Sometimes the only way to crack a tough family line is through a backdooran indirect route to your direct ancestor through siblings, friends or a spouse's line. A recent example of backdoor (or cluster) genealogy came in an e-mail from my Internet cousin, Judy Richardson.
While visiting the genealogy society in Princeton, Ill., Judy found a biography of her great-great-uncle William Knox. What set her (and me too!) off on a new research trail was the biography's mention of the Civil War incarceration in Libby Prison (Richmond, Va.) of two of our ancestors. But the best discovery was that William's grandfather (our fourth-great-grandfather) had been a Quaker and a judge. That little tidbit sent us scurrying to the reference books. Isn't it interesting that sometimes the clues to the toughest research problems come through the back door?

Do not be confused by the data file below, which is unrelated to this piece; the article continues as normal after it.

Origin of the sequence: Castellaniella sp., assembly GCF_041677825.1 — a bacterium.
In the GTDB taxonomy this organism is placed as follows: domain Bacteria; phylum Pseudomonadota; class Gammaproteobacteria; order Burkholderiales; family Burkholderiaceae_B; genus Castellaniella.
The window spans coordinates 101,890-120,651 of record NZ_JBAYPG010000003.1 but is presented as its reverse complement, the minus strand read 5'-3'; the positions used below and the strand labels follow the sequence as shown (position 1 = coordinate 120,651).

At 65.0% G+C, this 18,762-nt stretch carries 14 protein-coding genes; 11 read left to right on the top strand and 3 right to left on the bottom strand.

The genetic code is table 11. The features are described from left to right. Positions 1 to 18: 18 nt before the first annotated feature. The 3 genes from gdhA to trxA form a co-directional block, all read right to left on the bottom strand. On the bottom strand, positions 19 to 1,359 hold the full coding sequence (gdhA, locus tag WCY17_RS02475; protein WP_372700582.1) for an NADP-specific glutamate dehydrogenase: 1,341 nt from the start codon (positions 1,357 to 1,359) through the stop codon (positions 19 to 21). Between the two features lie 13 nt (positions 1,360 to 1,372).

Other common indirect research avenues are neighbors on the census, witnesses on wills or other official documents, in-laws, or families who moved from place to place with your family. When you're using the big online databases like FamilySearch or the WorldConnect project, be sure to search for those "peripheral" namesyou never know when they're going to provide the one clue you've been waiting for.
Want to learn more about backdoor genealogy? Click to these Web sites:
• Analyzing Wills for Useful Clues
• Clues in Census Records, 1790-1840
• Genealogy Research Tips
• Group Thinking
• Neighbors in the Census
• Overheard on the Message Boards: How Do I Find Siblings to My Great-Grandparents?